Stress and the Athlete -The Myth of “I can handle it”

Stress is a fascinating subject area. People talk a lot about “all the stress” they are under or “how stressful” life is. Some people walk around in a perpetual state of being “stressed”.

Stress itself has good and bad properties. Physically – without some stress on the body we become a blubbering piece of flab. It is what gives us strength and bone density for instance. Mentally – we know boredom is on one side of the spectrum and bouncing off walls stressed out is on the other side. It is somewhere in between that we thrive. It is also true that everyone needs some reprieve from stress – recovery time. Consistent high stress wears us down.

Some athletes believe that stress outside their sport is separate from their sport and that they “can handle” it. Stress knows no bounds. It will spill over from “life” if you do not learn to handle it.

Here’s the really funny- cool thing. Stress is only what we do to ourselves! It is subjective (What is stressful to one person isn’t to another.). It is also unique to the individual (We each suffer stress symptoms differently uniquely).

It is folly to believe that the stress we experience in life is somehow separate from athletic performance. If you get yourself “stressed out” in life, you will inevitably feel it in your athletic performance. You will break down. You will increase your likelihood of injuries and illness (ya, tons of research on this). That is because the physical stress reaction to our mental interpretation of events yields tension in muscles and a compromised immune system.

I know everyone is “wired” differently. High strung people have a harder time with this than more laid back individuals. But, the bottom-line is that we control what goes on in our heads.

      • Nobody makes us stressed.
      • Nobody gets us angry.
      • Interpretations happen in our minds.
      • We are only influenced – not controlled – by all these outside events.

Learning how to control your stress reactions starts in your mind. If you can master your stress reaction (aka stress management) in life in general then you will be able to do so in the athletic world as well. If you cannot handle life-stress, the odds of you magically handling it in the face of race anxiety is doubtful.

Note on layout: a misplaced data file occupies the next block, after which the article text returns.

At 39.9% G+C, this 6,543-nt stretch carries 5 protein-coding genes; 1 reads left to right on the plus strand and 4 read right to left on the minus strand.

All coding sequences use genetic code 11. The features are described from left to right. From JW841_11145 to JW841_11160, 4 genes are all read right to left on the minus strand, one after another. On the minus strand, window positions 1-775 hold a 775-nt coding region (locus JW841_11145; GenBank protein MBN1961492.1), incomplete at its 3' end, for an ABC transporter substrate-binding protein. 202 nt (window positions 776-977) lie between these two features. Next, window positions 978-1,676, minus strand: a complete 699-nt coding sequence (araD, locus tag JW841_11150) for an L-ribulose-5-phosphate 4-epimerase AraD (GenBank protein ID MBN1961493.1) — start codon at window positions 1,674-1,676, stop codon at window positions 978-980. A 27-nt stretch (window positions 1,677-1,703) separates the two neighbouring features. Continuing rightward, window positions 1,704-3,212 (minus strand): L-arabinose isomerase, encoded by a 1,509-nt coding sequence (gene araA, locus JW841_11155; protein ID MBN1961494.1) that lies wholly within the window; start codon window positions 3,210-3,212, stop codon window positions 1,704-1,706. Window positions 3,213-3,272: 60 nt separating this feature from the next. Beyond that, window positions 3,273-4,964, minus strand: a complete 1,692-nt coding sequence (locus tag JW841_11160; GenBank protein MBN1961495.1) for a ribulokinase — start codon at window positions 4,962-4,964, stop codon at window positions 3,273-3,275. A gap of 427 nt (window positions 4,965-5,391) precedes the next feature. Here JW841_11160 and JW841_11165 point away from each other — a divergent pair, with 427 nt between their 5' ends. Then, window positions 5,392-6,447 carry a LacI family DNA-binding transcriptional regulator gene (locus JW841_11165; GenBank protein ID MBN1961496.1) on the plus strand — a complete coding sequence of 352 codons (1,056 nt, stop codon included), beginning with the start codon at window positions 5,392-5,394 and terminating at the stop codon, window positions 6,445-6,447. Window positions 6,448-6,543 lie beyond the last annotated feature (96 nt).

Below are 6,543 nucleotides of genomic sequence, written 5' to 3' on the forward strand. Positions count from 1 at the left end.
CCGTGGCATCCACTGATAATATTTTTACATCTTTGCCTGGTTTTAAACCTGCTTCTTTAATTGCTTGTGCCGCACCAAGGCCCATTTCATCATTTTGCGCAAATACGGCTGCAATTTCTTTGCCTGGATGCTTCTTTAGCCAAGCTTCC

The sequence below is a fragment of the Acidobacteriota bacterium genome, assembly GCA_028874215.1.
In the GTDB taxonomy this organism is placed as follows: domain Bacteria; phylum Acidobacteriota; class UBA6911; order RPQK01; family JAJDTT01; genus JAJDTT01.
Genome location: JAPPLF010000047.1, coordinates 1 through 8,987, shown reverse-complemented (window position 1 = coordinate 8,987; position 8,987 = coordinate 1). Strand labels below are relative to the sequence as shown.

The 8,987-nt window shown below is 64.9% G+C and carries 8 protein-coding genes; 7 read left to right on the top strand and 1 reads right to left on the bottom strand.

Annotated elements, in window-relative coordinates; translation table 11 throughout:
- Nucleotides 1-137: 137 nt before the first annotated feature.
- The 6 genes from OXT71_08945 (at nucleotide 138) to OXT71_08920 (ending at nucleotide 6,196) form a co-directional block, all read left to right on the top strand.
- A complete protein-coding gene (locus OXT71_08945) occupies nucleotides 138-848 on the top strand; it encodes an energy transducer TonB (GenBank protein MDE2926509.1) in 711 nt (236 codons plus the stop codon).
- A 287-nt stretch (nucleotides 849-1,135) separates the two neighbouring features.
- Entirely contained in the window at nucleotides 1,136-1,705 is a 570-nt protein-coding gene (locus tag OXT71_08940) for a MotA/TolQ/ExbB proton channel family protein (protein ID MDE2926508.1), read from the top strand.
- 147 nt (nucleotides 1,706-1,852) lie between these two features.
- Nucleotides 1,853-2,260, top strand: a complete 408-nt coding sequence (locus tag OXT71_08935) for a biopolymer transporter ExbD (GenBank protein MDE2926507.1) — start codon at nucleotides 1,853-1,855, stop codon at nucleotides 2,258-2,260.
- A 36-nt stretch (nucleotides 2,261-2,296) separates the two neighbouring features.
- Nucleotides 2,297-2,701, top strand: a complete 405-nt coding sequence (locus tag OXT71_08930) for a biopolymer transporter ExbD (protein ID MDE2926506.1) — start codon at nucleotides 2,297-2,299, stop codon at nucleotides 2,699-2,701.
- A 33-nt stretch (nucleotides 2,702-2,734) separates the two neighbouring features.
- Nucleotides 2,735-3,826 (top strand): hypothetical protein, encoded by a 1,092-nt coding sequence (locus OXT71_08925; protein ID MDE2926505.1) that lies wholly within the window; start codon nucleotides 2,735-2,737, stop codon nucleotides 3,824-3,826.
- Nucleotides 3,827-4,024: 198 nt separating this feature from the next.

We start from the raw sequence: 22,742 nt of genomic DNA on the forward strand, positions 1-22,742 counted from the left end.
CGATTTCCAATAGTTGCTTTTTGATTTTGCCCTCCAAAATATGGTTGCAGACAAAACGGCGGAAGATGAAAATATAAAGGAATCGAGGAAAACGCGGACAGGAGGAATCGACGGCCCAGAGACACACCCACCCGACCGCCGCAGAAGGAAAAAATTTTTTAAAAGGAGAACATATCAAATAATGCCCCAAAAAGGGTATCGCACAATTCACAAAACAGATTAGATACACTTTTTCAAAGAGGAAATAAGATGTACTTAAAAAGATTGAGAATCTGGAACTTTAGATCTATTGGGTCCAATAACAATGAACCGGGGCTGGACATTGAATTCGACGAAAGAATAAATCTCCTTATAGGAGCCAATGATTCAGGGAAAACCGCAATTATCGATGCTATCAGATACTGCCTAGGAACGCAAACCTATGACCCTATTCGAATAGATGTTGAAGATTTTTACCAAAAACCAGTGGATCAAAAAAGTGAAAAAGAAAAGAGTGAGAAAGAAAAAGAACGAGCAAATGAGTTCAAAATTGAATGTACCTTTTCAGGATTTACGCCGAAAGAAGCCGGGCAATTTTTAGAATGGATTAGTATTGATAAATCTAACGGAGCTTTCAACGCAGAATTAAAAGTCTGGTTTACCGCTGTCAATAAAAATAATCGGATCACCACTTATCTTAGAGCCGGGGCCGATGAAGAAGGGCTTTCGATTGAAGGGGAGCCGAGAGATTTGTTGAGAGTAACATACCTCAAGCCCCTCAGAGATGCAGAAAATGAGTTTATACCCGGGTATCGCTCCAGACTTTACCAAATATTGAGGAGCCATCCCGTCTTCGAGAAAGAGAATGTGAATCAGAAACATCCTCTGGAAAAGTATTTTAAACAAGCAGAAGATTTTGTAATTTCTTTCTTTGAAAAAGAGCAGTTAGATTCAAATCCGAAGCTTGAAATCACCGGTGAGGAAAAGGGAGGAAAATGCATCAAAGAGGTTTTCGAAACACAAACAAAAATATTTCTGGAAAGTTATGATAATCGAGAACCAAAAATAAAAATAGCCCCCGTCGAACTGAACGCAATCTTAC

1. The first step is recognition of your reactions. If you don’t know the situations that trigger your thoughts and you cannot recognize when you’re thinking in “one of those ways” you cannot change it.
    2. Once you can do that you need to regroup – take a deep breath and realize you are doing this to yourself and you can stop.
    3. Stress usually revolves around lamenting the past, mind reading and anticipating the future. Refocus on what you control. You control YOU. You control YOU in the PRESENT.
    4. This is called using the 3-Rs: Recognize, Regroup, Refocus. Use this in life and in sports. This is one of the basic skills I teach all my mental game clients. This must be mastered.

Have you ever been so totally absorbed with something that time just went by; that all else disappeared into the background? It is because you were completely associated with the here and now. It is that kind of focus that is required to stop your stress response. Get absorbed (focused) in something other than your stress trigger!

With practice you can do this. It doesn’t happen without practice though. You have a choice – continue to be stressed out and allow it to run your life and compromise your athletic performance; or take control back and not be a victim to old reactions and thoughts to those triggers.

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About Dean Hebert

I’m a mental game coach, author and speaker. I work with individual athletes, parents, coaches, and teams on sports performance enhancement. Beyond my academic post-graduate work in sports psychology - the psychology behind athlete performance – I am a certified Mental Games Coaching Professional (MGCP) and certified hypnotherapist. I’ve authored several books and hundreds of articles. “Coach, I didn’t run because…” (2008) is a seriously light-hearted look at making excuses not to workout and how to overcome them. “Focus for Fitness” (2009) and “Screw the Goals Give me the Donut” (2010) are two of my eBooks on mental game approaches for the everyday athlete. I wrote these because I believe that everyone can benefit from the powerful mental techniques that the world’s best athletes use. I have been cited in Runners World, Best Health magazine (CN), SWEAT Magazine, and the Washington Examiner amongst many other publications. I have been a featured mental games coach in Runner’s World and for the internationally acclaimed trail running resource - trailrunningclub.com. I also regularly appear on sports and fitness talk shows such as LTKFitness, Runnersroundtable and for more than three years I have co-hosted a weekly video series with Coach Joe English for Running-Advice.com. I specialize in mental toughness training. My clients include tennis, synchronized swimming, golf, race-kart, soccer, motocross, volleyball, MMA, cycling (road, off-road, time-trialist), running, duathlon and triathlon, basketball, football and baseball athletes. I have coached world-class athletes and athletes internationally. I have a passion for working with youth athletes and helping them apply mental game skills and techniques to all areas of life. Most importantly, my aim is to have people enjoy sports and life to their fullest through peak performances.
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One Response to Stress and the Athlete -The Myth of “I can handle it”

  1. Pingback: Stress and the Athlete -The Myth of “I can handle it” (via The Running World According to Dean) « Gary B. Smith

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